Fun And Delicious Communicative Activity: The Recipe Forum
If you’re looking for a fun (and delicious) communication activity for a group, consider Glenn Gainer’s Recipe Forum – which seems just the ticket for the holiday season.
At Toyo University in Japan, in the English Communication Department where Glenn taught, several classes would occasionally meet together for one period, giving one class the responsibility of coming up with an activity. Glenn and his class created a major communication event using student-generated recipes, the write up of which appeared in The Language Teacher, a monthly journal published in Japan.
The initial task was for each student to write the recipe for something tasty, ideally containing an unusual or even “secret” ingredient, and to make an accompanying poster. Some of the more interesting recipes were for shiso spaghetti, a tuna omelet, fried gumbo and strawberry mousse.
The language issues which came up are both informative and amusing. In Glenn’s own words, “Many students were not clear on the difference between a frying pan and a flying pan. The over use of dictionaries also had to be addressed. In one case, I suggested that the Japanese expression ‘oyako donburi’ was more appropriate, and certainly more appetizing, than ‘parent and child rice bowl’.”
The poster-creation process was a learning one which Glenn had the chance to perfect. He found the ideal posters to be those that included pictures of the required ingredients and the steps in the preparation process, and only essential words like slice, dice, etc., rather than just a simple re-writing of the recipe. Finally, he made sure students had extra copies of their recipes for the audience.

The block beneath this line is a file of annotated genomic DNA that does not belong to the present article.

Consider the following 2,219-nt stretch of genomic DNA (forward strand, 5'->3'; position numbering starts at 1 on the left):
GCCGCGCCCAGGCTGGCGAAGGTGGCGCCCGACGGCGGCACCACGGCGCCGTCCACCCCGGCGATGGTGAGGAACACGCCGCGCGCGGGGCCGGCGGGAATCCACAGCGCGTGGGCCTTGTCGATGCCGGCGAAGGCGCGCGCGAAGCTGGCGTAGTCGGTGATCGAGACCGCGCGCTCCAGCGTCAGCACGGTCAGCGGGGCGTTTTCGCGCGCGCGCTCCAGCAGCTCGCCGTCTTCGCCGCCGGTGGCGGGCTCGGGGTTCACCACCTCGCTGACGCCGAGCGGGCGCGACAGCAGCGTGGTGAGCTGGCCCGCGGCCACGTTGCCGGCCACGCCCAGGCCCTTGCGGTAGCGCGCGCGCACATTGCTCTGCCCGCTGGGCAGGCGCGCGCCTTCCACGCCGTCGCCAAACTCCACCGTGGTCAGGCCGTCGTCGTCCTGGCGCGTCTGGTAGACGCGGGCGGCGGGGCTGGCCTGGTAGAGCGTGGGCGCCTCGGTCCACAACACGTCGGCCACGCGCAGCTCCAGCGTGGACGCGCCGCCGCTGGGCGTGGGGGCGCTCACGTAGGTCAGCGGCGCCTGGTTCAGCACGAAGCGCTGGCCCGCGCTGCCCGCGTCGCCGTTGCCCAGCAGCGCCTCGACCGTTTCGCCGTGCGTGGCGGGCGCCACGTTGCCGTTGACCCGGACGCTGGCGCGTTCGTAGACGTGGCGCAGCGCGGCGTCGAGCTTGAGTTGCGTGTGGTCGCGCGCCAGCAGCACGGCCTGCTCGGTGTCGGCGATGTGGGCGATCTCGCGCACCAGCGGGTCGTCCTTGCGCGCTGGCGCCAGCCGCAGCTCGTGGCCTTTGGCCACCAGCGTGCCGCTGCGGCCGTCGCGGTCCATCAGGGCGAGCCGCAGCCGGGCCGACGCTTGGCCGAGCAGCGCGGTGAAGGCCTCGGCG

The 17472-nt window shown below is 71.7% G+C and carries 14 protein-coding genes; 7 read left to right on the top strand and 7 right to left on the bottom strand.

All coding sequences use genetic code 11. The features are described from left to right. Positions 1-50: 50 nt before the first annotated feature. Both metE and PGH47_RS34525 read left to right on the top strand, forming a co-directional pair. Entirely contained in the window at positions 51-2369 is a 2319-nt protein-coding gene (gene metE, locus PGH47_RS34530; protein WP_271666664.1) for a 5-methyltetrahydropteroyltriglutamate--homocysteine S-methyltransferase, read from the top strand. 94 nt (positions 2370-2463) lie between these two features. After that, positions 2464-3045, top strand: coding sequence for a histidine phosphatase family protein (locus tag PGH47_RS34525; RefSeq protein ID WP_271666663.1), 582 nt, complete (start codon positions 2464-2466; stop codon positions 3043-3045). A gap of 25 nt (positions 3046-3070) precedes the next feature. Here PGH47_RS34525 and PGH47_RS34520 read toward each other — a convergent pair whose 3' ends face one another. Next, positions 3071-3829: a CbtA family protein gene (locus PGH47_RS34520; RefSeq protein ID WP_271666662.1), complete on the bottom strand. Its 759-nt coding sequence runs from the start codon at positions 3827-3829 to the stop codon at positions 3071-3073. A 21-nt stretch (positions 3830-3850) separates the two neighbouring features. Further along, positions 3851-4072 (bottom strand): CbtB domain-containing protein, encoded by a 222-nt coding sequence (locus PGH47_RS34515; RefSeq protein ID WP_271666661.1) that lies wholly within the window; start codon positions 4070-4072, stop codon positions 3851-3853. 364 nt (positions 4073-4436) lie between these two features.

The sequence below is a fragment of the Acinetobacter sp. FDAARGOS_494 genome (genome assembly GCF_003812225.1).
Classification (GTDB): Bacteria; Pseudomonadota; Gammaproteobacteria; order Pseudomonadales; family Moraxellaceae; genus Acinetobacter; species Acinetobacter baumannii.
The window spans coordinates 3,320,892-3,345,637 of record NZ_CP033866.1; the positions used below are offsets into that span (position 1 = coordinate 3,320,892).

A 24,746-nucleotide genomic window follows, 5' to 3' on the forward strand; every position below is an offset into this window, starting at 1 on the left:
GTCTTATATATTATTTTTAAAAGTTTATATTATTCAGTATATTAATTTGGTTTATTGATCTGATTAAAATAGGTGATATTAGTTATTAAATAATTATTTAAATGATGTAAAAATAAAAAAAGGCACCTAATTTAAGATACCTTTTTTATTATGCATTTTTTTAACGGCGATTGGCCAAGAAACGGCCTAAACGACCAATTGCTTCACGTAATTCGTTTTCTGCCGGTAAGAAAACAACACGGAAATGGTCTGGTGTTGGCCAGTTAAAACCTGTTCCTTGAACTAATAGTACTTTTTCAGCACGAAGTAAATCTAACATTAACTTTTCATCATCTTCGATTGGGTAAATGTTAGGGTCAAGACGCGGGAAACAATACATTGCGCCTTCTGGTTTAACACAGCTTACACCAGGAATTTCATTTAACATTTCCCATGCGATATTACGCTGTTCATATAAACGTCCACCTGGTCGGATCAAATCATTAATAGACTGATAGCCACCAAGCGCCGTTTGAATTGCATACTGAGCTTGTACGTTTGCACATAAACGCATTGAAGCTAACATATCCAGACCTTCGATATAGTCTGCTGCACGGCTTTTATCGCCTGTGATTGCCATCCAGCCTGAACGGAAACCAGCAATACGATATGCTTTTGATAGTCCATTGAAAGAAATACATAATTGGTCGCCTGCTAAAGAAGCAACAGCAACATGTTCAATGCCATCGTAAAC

Before the big day, Glenn’s class had a rehearsal – half the group acted as presenters, each with his or her own booth, food and poster, and half as the audience, circulating freely, sampling food and learning how it had been prepared. Glenn had some sense of how successful the final result would be when he realized “The class was literally humming.” This activity used the intrinsic motivator of food and provided an environment where students could make their presentations repeatedly – with different audience members – while still maintaining a meaningful two-way exchange of questions and information. With all or at least most of the presenters talking at once, much of the usual stress associated with “making a presentation” was removed.
The notable behind-the-scenes steps Glenn took were: reserving a room big enough for the whole crowd, arranging for a microwave (to heat up samples), a video camera (to film the event), and background music (to improve the atmosphere), creating and distributing clear invitations, and finally arranging for the room to be cleaned afterwords.
You can check out pictures of the event here (note that the teacher in the pictures is not actually Glenn himself but a colleague) – and please do share with the TEFL Logue if you do this activity with your class!